Student Government’s Rules and Policies Committee discusses statute revisions

The powers and duties of student government positions outlined in the statutes will be change


Gillian Manning

FAU Student Union.

Kayla Ortiz, Political Reporter

The student government’s current legislative term ends Sept. 3, so the Rules and Policies Committee met to discuss future statute revisions and ways to increase student involvement.

The student-run Rules and Policies Committee oversees all university programs and legislation that abide by the FAU student constitution and its statutes.

At the Aug. 27 meeting, a proposal for revising the university’s 700 statutes was a top priority for the committee.

“I would like to do an entire revision of the 700 Statutes,” said Kyla Flannery, the Rules and Policies Committee Chair, “That’s going to take work with the GAC [Governor’s Administrative Cabinet] and work with more House Representatives than just Rules and Policies.” 

The revision will be designed to clarify and expand upon the specific duties of the elected individuals within the student government.

The 700 statutes describe the responsibilities and powers of various members within the student government as well as the processes for the standards of legislative meetings.

Representatives intend to familiarize themselves further with the current statute enacted on Sept. 17, 2009. 

The information outlined in the 700 statutes consists primarily of the eligibility criteria, powers, and duties for the various positions to which individuals can be elected.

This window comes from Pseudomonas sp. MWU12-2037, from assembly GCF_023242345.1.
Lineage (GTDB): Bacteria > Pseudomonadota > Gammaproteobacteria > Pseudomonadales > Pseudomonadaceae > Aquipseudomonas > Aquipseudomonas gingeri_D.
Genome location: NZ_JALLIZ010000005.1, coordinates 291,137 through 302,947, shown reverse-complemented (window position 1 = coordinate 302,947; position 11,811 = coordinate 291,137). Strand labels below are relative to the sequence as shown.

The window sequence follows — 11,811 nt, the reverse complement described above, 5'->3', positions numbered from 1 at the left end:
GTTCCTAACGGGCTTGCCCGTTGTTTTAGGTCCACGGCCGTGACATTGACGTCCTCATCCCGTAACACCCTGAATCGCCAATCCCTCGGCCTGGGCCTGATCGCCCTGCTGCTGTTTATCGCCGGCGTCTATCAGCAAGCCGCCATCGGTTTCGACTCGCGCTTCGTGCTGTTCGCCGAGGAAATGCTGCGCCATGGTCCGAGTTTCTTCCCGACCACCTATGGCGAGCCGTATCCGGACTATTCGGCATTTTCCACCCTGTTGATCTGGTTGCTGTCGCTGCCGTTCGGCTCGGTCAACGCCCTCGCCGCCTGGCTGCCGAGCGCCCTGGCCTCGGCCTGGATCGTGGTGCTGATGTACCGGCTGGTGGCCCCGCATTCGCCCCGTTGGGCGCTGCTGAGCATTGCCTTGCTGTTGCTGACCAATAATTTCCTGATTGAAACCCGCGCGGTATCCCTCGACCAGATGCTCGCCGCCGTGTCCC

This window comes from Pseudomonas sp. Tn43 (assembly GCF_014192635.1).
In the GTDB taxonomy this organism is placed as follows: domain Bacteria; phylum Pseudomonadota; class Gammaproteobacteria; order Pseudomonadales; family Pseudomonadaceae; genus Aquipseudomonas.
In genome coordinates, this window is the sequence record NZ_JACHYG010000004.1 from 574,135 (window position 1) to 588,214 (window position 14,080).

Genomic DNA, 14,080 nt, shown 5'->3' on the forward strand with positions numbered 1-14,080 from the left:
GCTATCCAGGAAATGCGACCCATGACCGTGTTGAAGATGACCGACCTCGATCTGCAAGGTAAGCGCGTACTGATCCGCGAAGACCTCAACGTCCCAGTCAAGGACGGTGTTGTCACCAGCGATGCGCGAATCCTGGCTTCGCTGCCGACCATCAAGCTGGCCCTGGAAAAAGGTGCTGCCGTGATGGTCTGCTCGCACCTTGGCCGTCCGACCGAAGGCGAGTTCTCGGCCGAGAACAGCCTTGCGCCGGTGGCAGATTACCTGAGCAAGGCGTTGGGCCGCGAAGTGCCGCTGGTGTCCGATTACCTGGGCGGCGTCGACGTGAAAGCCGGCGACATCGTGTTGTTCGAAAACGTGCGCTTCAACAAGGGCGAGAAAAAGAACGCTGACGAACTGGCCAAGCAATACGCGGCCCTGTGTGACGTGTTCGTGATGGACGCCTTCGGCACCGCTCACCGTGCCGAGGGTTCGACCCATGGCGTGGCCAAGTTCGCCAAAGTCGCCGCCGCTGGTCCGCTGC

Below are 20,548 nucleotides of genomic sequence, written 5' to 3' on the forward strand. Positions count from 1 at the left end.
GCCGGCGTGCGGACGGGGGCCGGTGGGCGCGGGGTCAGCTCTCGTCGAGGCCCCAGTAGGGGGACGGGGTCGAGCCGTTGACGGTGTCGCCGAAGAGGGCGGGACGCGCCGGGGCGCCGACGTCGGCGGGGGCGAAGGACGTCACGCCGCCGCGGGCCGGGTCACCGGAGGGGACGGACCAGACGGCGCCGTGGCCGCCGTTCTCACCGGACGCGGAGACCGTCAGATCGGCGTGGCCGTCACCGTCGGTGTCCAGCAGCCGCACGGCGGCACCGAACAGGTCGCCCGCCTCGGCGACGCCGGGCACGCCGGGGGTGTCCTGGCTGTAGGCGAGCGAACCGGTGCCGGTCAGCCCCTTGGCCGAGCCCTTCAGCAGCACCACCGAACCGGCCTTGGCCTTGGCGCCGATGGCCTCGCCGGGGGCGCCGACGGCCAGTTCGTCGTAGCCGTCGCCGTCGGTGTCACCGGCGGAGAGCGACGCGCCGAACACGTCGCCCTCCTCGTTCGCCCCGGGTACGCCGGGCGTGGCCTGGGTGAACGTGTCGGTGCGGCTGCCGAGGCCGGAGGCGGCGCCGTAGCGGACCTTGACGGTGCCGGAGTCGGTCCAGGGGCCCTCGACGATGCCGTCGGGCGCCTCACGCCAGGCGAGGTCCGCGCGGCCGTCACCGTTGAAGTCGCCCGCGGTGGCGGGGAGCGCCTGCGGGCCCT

Each position is described by bullet points listing who to report to, the number of hours they are to work each week, as well as their specific procedures to be followed which allow legislation to be edited, created, or removed.

Specific guidelines found in the 700 statutes vary by position and detail procedures for legislation, terms of office, and removal processes for each position. 

Elected positions explained include the Boca Raton campus governor, chief of staff, treasurer, house secretary, house representatives, and liaisons for both the Boca Police and the freshman class. 

In February, the student government’s elect Pro-Tempore Taj Dahshan acknowledged technical errors within his own election. This realization led to a focus on revising the statutes.  

The committee also discussed plans for Fall 2021, such as Environmental Week and Domestic Violence Awareness Week, both of which are being created for the student government to increase involvement and engagement within the student body.

Kayla Ortiz is a Political Reporter for the University Press. For information regarding this story, email her at [email protected]